The Kepler Space Telescope was designed to detect small, rocky planets by counting photons in order to measure planetary transits. Over one hundred thousand stars were targeted by Kepler and thousands of planetary candidates, mainly small planets not in the habitable zone, were discovered but not confirmed- in order to confirm the presence of a planet, three transits must be observed, but an equipment failure after three years led to a failure to confirm. In 2013, Astrophysicist Francois Fressin corrected for biases in order to clean up data accumulated by Kepler and announced that earthlike planets were common- the majority of planets are small, though the big planets were discovered earlier. It seems that the two most prevalent types of planets could be described as Super-Earths or Small-Neptunes. Probing the outer reaches of other solar systems could help determine the composition of exoplanetary atmospheres.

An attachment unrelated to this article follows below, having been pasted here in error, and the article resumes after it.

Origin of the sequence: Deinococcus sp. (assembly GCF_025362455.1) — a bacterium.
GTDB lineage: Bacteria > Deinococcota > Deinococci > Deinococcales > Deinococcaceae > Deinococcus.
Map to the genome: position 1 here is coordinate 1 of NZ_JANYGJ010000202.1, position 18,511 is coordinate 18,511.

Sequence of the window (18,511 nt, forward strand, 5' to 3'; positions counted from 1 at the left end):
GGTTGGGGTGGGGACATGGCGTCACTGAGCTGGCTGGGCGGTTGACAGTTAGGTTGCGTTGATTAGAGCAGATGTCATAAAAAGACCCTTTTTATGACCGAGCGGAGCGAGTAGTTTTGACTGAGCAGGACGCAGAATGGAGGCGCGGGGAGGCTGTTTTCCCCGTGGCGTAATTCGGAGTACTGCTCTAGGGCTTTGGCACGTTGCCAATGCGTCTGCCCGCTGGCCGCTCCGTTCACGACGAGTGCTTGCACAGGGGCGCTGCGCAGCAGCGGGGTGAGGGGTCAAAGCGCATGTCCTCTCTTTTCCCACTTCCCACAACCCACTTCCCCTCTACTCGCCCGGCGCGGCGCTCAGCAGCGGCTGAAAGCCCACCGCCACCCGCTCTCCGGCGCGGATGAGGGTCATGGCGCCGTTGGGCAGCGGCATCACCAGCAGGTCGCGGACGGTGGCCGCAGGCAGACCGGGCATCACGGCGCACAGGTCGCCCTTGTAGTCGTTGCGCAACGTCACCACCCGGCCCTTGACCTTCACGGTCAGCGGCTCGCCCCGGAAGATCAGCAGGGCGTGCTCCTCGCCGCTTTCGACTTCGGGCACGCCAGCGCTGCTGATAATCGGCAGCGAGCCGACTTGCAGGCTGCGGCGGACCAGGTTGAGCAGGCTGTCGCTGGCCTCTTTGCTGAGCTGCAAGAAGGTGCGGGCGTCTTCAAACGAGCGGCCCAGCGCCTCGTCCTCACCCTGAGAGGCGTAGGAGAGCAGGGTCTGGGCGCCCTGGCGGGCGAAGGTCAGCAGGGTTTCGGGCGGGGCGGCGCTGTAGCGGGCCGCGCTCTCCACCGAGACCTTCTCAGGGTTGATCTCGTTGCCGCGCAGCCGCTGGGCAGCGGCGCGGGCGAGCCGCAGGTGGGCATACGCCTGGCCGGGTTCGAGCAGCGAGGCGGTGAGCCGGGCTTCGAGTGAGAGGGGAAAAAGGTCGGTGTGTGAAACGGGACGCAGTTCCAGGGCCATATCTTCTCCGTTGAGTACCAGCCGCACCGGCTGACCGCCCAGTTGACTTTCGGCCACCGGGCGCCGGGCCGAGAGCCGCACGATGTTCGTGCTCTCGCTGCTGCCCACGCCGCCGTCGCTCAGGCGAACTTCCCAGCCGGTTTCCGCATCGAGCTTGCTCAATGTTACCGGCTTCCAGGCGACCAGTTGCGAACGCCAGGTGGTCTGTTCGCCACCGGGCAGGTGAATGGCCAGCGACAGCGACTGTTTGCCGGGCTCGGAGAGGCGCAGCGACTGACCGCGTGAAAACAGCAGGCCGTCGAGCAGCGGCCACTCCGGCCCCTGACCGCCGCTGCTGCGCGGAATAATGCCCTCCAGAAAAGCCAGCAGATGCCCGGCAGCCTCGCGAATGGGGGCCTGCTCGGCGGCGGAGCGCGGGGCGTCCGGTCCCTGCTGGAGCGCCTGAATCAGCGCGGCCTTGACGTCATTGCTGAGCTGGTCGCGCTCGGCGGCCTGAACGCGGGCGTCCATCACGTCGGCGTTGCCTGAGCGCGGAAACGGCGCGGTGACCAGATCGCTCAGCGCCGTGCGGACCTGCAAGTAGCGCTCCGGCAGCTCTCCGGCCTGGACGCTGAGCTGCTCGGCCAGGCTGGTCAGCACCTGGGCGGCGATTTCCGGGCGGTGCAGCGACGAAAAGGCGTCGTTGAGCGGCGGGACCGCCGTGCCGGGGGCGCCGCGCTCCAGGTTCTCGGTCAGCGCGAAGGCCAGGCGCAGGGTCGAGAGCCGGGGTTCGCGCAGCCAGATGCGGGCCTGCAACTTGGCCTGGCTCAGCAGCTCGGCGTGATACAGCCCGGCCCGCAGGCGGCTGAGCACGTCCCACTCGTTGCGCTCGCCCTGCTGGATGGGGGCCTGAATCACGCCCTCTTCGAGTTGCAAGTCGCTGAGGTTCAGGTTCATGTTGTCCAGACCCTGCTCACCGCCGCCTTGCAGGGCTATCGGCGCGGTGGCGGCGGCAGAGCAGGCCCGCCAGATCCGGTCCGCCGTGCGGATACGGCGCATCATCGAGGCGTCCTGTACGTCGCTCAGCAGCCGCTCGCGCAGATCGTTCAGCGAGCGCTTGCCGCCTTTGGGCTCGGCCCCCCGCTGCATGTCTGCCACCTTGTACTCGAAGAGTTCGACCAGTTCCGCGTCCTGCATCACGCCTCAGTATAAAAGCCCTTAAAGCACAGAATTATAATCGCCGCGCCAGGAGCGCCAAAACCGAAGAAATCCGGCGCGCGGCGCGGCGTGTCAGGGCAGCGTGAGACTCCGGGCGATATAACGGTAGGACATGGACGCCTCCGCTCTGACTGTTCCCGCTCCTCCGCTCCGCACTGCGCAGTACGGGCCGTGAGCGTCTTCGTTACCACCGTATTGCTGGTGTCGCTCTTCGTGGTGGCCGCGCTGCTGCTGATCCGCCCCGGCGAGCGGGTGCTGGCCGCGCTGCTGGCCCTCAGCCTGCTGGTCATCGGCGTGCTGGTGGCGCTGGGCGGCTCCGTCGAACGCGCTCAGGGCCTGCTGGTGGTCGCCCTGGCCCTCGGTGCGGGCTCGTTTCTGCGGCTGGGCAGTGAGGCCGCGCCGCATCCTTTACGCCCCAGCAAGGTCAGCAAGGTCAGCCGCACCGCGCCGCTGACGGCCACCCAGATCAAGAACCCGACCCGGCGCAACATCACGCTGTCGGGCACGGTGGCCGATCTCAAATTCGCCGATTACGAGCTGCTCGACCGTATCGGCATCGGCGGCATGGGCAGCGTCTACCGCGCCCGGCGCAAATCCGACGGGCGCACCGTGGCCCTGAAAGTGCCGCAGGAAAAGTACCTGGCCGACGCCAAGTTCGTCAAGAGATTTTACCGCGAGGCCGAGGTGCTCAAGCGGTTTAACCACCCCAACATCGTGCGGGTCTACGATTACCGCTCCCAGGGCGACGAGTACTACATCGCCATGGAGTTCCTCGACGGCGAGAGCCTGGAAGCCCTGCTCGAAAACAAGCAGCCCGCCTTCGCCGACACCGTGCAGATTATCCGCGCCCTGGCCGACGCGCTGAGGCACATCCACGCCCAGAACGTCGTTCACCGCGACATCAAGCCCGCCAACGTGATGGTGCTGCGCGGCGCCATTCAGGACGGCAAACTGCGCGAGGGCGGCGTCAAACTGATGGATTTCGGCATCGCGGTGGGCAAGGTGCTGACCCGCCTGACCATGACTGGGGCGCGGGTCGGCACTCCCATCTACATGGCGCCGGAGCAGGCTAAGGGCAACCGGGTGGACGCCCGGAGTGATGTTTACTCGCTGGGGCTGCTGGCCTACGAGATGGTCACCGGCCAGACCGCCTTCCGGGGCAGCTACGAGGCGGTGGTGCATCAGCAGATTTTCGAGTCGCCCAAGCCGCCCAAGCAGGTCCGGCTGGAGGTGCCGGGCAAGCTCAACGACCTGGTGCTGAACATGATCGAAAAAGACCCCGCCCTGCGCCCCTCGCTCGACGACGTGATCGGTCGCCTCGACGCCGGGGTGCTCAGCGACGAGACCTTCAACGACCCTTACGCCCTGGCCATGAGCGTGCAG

The initial discovery of exoplanets was through indirect observation- one would look at a star and extrapolate the presence of planets orbiting it. Direct observation of exoplanets is now sought. With the evidence accumulated by Kepler, it is now thought that every star has at least two planets. Recently, direct observation resulted in the discovery of a giant planet orbiting the star Fomalhaut, along with a huge debris disk. Similarly, four giant planets were detected around the star HR 8799 through direct observation.
One technique for determining how earthlike a planet is would be to search for earthshine, an atmospheric combination of water, oxygen, and carbon dioxide that mimics Earth's atmosphere- figure out what light is absorbed by the atmosphere of a planet, and compare it to the Earth's atmosphere. In particular, absorption of lightwaves in the 700 nanometer range would suggest the presence of plantlike life. Plants also emit infrared light. The first exoplanet for which a spectrum was obtained was HR 8799. In order to have more success in capturing spectrographic data for exoplanets, an orbiting observatory is needed.